Australia’s central bank decided to maintain its record low interest rate, as widely expected, and policymakers were less upbeat about near-term growth outlook.
The board of the Reserve Bank of Australia, governed by Philip Lowe, maintained the cash rate at 1.50 percent. The bank had reduced the rate by 25-basis points each in August and May last year.
“Taking account of the available information, the Board judged that holding the stance of monetary policy unchanged at this meeting would be consistent with sustainable growth in the economy and achieving the inflation target over time,” the bank said in a statement.
The bank noted that the low level of interest rates is continuing to support the Australian economy.
“The rate of wage growth appears to have troughed,” the bank noted. Inflation is forecast to remain low for some time, reflecting low growth in labor costs and strong competition in retailing. Nonetheless, a gradual pick-up in inflation is expected as the economy strengthens.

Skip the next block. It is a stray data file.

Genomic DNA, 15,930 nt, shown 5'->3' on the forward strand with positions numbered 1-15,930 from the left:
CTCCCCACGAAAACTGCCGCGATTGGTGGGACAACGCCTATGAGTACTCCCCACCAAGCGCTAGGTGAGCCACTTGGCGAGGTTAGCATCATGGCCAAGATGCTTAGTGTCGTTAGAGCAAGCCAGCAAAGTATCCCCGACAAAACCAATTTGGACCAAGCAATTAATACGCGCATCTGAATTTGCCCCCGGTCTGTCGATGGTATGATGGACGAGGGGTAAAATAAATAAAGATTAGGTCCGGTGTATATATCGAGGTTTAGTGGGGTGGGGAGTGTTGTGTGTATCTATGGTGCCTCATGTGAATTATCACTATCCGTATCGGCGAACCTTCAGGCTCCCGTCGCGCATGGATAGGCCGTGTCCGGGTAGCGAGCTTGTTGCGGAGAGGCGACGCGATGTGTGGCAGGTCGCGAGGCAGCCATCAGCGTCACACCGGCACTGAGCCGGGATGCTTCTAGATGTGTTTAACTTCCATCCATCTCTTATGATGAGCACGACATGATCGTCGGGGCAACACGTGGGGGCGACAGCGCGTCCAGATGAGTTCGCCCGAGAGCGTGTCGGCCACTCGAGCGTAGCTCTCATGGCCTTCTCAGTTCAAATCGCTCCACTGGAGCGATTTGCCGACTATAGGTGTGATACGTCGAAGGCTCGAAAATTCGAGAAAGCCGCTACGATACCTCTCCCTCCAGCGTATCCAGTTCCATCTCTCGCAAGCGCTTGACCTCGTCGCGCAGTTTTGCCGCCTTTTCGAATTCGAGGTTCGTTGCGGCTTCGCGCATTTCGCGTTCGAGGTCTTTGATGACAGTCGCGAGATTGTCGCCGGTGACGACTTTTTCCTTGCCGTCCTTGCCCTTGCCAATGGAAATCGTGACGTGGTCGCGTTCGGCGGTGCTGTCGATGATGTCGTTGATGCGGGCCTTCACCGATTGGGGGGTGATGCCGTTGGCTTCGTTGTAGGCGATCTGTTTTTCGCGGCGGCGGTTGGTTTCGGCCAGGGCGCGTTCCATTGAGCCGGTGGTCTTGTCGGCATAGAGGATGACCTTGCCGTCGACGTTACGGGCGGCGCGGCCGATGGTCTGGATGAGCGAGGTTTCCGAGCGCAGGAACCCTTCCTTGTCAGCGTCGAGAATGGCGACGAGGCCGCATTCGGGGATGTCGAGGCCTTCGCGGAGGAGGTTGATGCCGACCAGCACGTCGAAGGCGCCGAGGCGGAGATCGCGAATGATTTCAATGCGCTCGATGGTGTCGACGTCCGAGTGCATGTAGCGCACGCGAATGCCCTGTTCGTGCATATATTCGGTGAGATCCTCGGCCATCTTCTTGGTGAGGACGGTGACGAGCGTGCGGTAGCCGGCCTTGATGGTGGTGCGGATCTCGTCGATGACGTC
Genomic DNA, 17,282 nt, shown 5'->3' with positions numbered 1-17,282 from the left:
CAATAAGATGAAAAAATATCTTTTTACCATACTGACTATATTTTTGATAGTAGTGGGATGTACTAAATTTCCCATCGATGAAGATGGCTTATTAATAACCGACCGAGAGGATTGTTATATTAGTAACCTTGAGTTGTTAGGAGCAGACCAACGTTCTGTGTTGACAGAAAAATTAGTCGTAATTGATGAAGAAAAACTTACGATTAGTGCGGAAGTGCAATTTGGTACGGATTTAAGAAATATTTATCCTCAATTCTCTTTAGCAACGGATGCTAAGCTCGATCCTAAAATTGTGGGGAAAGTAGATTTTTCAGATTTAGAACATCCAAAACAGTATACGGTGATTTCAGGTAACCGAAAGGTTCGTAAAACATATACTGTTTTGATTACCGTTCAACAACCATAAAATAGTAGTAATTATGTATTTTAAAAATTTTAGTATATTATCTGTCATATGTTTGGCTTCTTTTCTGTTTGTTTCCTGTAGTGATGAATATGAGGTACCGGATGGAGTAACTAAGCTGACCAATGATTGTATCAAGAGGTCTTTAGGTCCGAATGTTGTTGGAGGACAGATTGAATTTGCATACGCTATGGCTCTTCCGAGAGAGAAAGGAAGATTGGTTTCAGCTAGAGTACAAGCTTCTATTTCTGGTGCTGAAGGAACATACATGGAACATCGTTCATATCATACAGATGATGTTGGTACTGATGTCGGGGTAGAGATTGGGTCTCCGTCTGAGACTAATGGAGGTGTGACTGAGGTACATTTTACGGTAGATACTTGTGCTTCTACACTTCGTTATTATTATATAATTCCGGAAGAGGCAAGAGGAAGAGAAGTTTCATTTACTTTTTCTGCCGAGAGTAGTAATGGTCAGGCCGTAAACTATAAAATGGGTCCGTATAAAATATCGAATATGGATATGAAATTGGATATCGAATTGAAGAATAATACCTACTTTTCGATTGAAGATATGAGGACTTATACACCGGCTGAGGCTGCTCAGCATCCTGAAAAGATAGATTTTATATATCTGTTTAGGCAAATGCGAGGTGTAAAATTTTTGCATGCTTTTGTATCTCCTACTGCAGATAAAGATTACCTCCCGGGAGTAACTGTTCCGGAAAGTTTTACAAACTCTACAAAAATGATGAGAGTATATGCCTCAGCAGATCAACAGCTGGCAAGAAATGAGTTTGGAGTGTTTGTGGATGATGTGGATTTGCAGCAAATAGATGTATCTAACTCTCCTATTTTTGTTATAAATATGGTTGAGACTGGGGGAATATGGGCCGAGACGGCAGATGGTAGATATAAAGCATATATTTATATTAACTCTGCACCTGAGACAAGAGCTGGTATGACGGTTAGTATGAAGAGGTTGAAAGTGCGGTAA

Market volatility has increased from the very low levels of last year. A number of central banks have withdrawn some monetary stimulus as condition improved in the global economy, the bank observed.
An appreciating exchange rate would be expected to result in a slower pick-up in economic activity and inflation than currently forecast, RBA said.
The bank said the central forecast is for the Australian economy to grow faster in 2018 than it did in 2017. Last month, the bank had forecast growth to average a bit above 3 percent.
The Australian Bureau of Statistics is slated to publish its quarterly national accounts data on Wednesday. Economists expect the economy to grow 2.5 percent on year in the fourth quarter, slower than the 2.8 percent expansion seen in the third quarter.
Bill Evans, an economist at Westpac said the Reserve Bank appears to be less confident about the growth outlook. Nevertheless, the rate is likely to be raised beginning sometime in late 2018 and into 2019.